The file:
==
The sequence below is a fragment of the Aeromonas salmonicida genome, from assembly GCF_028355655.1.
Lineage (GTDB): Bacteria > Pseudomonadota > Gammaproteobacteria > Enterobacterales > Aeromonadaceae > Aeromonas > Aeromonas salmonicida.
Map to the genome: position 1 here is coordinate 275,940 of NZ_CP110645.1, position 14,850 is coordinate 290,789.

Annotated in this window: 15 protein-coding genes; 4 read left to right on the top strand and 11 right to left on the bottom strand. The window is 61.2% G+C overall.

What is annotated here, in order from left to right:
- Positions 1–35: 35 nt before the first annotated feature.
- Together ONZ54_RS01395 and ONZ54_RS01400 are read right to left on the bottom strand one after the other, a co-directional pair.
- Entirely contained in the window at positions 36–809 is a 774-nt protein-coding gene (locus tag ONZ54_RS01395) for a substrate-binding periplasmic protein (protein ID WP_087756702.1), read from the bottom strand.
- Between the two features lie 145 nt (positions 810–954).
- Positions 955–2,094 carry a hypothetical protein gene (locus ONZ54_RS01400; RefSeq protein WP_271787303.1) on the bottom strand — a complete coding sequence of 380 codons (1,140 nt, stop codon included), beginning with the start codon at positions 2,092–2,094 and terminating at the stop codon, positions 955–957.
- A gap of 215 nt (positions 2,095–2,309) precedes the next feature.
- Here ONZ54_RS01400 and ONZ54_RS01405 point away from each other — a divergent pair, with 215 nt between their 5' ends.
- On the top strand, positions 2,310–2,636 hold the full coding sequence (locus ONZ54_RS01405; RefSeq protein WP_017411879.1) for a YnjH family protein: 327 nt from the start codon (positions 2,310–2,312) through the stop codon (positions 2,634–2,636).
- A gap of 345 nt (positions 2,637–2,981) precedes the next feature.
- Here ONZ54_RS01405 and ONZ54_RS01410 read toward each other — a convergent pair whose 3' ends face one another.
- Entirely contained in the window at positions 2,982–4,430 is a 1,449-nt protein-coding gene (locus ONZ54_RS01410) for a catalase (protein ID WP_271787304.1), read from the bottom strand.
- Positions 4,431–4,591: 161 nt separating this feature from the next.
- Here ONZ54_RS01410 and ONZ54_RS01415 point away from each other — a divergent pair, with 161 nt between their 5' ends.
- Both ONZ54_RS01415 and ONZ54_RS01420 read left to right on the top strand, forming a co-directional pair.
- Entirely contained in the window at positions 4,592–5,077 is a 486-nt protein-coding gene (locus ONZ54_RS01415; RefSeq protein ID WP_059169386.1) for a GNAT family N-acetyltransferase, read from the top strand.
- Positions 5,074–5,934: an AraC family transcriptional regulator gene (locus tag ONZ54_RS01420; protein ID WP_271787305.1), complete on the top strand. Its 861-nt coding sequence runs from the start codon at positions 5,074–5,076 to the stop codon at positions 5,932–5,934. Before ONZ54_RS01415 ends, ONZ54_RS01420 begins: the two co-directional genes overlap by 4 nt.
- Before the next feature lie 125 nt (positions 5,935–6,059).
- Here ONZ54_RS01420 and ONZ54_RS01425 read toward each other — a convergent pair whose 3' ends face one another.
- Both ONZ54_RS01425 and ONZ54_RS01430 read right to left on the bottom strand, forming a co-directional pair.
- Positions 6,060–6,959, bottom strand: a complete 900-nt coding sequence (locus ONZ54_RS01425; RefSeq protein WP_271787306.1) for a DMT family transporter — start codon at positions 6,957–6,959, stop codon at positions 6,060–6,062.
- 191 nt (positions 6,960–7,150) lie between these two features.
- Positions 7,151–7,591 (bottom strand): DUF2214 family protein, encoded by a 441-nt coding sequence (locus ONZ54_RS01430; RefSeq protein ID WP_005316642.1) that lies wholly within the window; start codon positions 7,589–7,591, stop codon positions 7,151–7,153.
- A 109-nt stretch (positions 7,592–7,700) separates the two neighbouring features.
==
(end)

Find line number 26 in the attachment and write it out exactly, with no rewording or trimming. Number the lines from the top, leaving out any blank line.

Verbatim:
- 191 nt (positions 6,960–7,150) lie between these two features.